Reviewed by Uncle Creepy
Starring Grace Lee, John Solomon, Austin Bass, Suzy Nakamura, Jane Edith Wilson, Al Vicente
Directed by Grace Lee
Distributed by Cinema Libre Studios
Just when you think you’ve seen every conceivable type of zombie movie that there is, one will sneak in and turn the genre on its ear. American Zombie is just such a film. Though there’s barely any gore and the dead only look, well, slightly dead, there’s enough mayhem and dark humor sprinkled about to satisfy any fan of the subgenre!
John (Solomon) decides that he wants to film a documentary with renowned documentarian Grace Lee (played by Lee) about the real life problem of zombies who have integrated into society in three forms: low-functioning zombies, high-functioning zombies, and of course, feral zombies. American Zombie even goes so far as to give a scientific reason for the dead’s re-animation which comes in the form of an orally transmitted virus that originates in the brain called R428. In order to get to the bottom of zombie life, Grace, John, and their crew befriend and follow around several high-functioning zombies. Zombies apparently have a bit of an identity crisis. Not to mention they have to put up with various forms of discrimination. Apparently it ain’t easy being a member of the walking dead. As a result they have various support groups and, more importantly, a yearly event at which they can gather and blow off steam called Live Dead.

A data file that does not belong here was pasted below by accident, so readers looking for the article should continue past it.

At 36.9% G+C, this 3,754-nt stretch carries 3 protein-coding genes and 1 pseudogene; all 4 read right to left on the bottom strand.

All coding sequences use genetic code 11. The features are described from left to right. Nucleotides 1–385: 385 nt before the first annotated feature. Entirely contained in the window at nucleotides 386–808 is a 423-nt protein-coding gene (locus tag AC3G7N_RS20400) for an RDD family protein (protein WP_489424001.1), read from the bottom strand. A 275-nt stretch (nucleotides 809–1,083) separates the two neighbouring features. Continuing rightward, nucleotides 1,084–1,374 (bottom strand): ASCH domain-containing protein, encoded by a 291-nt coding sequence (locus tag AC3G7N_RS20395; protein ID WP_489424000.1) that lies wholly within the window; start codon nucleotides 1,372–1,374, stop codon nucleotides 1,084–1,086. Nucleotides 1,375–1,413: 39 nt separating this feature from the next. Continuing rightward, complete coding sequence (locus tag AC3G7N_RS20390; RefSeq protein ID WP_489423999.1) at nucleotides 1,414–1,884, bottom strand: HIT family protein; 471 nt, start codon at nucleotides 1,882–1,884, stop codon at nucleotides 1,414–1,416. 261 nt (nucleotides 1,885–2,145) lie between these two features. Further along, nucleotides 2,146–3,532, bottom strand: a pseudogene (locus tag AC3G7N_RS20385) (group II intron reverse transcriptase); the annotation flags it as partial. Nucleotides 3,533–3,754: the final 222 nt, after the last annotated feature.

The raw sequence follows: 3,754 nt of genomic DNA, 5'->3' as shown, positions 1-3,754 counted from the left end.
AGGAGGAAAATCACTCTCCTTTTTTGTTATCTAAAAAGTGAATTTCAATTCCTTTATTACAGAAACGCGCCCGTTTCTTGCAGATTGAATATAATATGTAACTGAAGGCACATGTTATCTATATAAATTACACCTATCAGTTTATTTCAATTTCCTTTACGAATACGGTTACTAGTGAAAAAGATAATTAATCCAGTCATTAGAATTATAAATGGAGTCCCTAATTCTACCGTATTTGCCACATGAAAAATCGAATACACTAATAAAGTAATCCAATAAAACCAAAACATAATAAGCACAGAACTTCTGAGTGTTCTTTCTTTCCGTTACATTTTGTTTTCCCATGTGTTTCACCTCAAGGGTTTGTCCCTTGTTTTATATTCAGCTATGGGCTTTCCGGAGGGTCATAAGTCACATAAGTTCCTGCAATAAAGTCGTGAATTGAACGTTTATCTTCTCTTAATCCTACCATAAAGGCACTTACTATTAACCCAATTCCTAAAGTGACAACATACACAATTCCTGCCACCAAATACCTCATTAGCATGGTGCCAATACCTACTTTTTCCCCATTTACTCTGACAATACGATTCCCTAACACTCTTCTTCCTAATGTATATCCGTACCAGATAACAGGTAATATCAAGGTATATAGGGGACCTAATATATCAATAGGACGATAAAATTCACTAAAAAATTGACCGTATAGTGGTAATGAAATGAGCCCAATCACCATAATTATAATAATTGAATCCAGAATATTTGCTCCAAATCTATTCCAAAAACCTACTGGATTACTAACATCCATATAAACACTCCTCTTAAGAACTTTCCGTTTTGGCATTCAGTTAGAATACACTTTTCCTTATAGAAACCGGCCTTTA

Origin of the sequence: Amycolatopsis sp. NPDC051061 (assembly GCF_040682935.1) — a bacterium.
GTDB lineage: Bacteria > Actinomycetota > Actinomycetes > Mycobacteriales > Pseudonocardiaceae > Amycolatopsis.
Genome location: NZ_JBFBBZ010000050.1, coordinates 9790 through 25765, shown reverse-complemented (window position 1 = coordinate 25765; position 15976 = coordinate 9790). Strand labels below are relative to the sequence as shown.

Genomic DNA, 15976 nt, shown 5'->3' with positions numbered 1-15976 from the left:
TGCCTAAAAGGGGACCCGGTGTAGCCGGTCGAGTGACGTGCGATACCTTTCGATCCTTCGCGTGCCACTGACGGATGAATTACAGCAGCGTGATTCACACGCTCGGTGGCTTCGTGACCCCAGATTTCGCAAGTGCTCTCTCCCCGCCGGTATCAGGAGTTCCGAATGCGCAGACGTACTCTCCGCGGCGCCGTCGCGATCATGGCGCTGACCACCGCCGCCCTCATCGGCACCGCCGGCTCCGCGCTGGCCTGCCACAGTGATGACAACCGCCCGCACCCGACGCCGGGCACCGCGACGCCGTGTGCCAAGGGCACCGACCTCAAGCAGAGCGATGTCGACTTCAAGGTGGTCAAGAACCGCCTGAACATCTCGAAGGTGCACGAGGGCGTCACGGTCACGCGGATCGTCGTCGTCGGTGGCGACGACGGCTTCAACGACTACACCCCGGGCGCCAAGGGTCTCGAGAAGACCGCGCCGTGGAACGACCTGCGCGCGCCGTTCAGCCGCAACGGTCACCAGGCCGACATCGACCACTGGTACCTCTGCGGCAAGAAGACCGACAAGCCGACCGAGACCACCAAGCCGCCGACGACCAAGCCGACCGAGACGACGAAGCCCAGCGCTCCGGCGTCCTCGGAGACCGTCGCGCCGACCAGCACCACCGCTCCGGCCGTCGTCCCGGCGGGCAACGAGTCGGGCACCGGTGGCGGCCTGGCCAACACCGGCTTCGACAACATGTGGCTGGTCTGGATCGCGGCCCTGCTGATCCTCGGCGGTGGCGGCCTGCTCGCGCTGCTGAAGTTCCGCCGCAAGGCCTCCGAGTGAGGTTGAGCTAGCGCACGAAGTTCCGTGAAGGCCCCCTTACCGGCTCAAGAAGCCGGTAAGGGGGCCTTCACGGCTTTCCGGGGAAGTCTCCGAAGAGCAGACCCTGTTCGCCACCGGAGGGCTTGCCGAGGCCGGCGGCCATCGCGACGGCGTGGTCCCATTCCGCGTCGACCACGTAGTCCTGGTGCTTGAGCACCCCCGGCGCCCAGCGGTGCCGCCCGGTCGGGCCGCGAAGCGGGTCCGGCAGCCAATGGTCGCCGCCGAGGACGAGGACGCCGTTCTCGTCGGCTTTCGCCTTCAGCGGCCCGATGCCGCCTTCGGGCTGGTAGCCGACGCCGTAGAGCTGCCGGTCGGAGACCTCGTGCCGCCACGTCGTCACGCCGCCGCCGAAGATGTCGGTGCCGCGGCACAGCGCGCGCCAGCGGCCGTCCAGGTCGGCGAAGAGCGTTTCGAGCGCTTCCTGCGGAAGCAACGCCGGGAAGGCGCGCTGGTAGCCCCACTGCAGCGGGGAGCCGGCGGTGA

While all this is funny enough, about halfway through the dark humor turns to even darker horror, and that’s what makes this film work. But (there’s always a but) American Zombie also suffers quite a few pitfalls along the way. There are parts of the flick that feel way drawn out and strangely heavy-handed. True, most real documentaries can get a tad pretentious and maybe that was needed here to drive this project home, but there are a few instances when things become way too uneven tonally to enjoy what’s going on. Thankfully these pacing gaps are brief, but they’re also numerous. If this flick was about ten minutes shorter, it would have been a real winner.
But (yep, another but) then there’s also the ending. I swear it almost dropped a half a point just because of it. It’s as if Lee and company just ducked out of production while they could, leaving us with a very flaccid exclamation point on an otherwise ambitious experience. Remember the good things, Creepy, remember the good! Moving on.
The special features are also a bit on the lacking side. We get two commentaries, and the first with Lee and writer Rebecca Sonnnenshine is a decent little listen, but it’s the second that features Lee and the majority of the cast that’s the winner here. It’s mucho entertaining and easily carries you through the duller moments of the movie without a second thought. Other than that we get a pretty standard and short behind-the-scenes featurette that clocks in at eight minutes and the trailer.
American Zombie will keep you laughing and also send the shivers. It’s one of the most unique living dead experiences you’re likely to have for some time to come. Though it may be a bit of a struggle every now and then, if you stick with it, you’re bound to end up feeling satisfied that you did. That is until the ending. UGH!
3 1/2 out of 5
2 1/2 out of 5
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